April 8, 2008

WHERE THE GIPPER LED:

Charlton Heston: as you won't remember him (Andy McSmith and Ciar Byrne, 7 April 2008, Independent)

From 1966 to 1971, he was president of the Screen Actors' Guild, following in the footsteps of Ronald Reagan. He opposed the Vietnam War, but went out to entertain the GIs there. He thought that Richard Nixon was a disaster for America.

But as his 50th birthday approached, a change came over Heston's screen career – and, following on quickly, his politics. The roles as a leading man dried up and he had to settle for supporting parts, even playing a bad guy for the first time, when he appeared as Cardinal Richelieu in The Three Musketeers. And there was the Dynasty spin-off, The Colbys.

He also watched from a distance as his friend Ronald Reagan carved out a political career in the Republican Party. In 1981, Reagan offered him a job as co-chairman of the President's task force on arts and humanities, which he accepted with some reservations.

Then in 1987, Reagan nominated a conservative legal scholar, Robert Bork, to the Supreme Court. Senator Edward Kennedy reacted with a speech that warned: "Robert Bork's America is a land in which women would be forced into back-alley abortions [and] blacks would sit at segregated lunch counters." Gregory Peck fronted a successful campaign to block the nomination.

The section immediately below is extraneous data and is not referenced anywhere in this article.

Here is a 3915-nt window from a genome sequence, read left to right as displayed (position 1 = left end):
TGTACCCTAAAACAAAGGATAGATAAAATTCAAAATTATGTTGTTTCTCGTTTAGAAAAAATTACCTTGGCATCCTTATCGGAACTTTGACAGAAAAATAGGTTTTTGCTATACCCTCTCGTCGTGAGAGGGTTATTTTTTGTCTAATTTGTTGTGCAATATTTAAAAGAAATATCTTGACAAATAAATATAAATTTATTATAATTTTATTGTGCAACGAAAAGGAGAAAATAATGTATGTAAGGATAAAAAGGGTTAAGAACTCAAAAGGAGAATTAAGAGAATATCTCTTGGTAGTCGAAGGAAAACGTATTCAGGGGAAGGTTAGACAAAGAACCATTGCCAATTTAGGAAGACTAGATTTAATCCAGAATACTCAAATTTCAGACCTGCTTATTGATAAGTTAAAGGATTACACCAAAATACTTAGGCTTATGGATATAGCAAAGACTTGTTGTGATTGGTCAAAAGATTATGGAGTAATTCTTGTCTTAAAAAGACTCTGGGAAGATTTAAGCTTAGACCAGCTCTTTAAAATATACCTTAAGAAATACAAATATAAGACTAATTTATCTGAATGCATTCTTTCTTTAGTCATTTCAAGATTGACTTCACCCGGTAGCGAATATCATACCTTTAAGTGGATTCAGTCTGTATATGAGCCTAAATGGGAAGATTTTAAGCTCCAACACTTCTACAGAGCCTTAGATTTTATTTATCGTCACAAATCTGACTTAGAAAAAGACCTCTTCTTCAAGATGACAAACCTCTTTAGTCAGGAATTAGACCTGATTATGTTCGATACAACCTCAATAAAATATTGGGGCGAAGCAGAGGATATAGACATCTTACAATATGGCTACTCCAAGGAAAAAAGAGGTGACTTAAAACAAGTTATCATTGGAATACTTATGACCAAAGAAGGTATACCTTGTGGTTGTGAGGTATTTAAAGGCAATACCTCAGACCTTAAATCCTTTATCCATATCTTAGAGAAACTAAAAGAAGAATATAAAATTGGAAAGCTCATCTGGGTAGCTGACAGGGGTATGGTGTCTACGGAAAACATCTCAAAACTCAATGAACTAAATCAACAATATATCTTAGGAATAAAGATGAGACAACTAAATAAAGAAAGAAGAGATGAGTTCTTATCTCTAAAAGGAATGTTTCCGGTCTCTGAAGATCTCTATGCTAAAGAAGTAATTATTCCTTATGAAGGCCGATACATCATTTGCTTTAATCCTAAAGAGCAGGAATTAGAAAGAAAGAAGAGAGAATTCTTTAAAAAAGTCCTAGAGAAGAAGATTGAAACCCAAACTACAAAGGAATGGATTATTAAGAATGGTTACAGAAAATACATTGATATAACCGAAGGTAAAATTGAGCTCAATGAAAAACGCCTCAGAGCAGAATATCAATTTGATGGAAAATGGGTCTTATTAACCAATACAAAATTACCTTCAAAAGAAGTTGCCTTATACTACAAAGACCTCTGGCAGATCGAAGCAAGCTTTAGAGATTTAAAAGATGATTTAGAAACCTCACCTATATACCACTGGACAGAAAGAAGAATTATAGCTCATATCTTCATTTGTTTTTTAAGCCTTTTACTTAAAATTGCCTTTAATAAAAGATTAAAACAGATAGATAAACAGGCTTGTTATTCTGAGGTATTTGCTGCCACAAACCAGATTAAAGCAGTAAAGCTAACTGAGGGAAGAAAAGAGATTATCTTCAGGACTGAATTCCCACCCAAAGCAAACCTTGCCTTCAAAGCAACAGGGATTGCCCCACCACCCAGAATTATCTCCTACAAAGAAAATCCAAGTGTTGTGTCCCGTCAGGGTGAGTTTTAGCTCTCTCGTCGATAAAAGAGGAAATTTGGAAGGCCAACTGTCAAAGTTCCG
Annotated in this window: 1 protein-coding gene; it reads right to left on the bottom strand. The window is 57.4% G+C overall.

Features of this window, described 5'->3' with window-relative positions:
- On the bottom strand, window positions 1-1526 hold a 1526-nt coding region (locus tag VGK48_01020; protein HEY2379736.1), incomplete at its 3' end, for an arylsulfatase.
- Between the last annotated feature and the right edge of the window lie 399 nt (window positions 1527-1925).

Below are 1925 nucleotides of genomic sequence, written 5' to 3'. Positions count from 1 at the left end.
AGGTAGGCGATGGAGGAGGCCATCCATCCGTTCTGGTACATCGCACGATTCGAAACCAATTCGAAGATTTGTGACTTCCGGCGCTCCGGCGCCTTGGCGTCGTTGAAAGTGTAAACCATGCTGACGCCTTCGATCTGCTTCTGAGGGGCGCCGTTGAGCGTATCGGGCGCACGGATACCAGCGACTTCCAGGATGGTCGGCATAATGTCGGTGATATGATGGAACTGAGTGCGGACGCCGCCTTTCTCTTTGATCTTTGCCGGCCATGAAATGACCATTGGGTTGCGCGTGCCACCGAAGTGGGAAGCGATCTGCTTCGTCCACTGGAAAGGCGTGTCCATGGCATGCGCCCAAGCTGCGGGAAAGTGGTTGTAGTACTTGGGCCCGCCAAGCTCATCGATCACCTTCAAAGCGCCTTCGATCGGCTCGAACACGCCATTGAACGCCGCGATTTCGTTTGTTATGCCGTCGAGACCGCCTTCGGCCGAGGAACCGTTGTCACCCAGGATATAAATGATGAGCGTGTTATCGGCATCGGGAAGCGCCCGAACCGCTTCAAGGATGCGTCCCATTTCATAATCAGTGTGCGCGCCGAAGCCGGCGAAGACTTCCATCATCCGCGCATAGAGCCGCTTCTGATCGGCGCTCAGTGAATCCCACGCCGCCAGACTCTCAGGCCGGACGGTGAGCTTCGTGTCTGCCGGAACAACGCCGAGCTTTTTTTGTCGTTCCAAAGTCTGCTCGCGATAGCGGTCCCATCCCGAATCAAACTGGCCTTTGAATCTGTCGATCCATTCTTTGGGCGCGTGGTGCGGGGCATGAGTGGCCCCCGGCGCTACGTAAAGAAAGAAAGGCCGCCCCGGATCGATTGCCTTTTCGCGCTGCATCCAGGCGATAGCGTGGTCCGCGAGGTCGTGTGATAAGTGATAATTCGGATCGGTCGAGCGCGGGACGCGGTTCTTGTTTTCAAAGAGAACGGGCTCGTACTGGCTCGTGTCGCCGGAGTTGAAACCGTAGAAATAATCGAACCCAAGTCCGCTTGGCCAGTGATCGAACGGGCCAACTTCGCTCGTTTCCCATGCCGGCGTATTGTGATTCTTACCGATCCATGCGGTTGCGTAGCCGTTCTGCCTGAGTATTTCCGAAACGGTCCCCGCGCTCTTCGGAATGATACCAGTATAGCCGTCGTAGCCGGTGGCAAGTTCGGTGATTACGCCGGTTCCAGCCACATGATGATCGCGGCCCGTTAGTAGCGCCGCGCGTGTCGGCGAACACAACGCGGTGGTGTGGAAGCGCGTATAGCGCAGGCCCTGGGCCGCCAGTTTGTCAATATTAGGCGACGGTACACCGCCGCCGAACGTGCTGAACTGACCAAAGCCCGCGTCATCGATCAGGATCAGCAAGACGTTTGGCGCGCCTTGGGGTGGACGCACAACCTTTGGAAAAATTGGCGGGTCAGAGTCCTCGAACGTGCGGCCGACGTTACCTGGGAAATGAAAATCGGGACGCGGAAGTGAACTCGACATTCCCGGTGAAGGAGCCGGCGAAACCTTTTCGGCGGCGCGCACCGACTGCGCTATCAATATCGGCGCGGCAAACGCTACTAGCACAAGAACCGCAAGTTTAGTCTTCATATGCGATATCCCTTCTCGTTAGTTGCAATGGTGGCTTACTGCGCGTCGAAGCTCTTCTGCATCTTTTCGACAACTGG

In his younger days, Heston might have been there campaigning with them. Instead, he reacted to this public humiliation of President Reagan as if his own face had been slapped, and joined the Republican Party. Heston felt he was still battling for civil liberties, except that now he was standing up for the liberty of the average white middle-class American male against the spread of "political correctness".

It was also clear that, in Heston's mind at least, the very fact that he had spent his life bringing heroes to the screen such as Moses or Ben-Hur, or geniuses such as Michelangelo, gave him political authority.

A famous speech that he delivered to the Harvard Law School in February 1999, a cry of rage against gun control, gay rights, violent lyrics in rap music and other Heston bugbears, opened with the observation: "If my creator gave me the gift to connect you with the hearts and minds of those great men, then I want to use that same gift now to reconnect you with your own sense of liberty, your own freedom of thought, your own compass for what is right."

Posted by Orrin Judd at April 8, 2008 9:43 AM
Comments

To see a description of Charlton Heston which does not attempt to trivialize his ideas (as the one quoted above, like most others, does) see this one from Wretchard.

Posted by: ZF at April 8, 2008 1:16 PM

It was also clear that, in Heston's mind at least, the very fact that he had spent his life bringing heroes to the screen such as Moses or Ben-Hur, or geniuses such as Michelangelo, gave him political authority.

How about his civil rights marches with MLK before it was pc and convenient to do so?

Posted by: ic at April 8, 2008 1:34 PM
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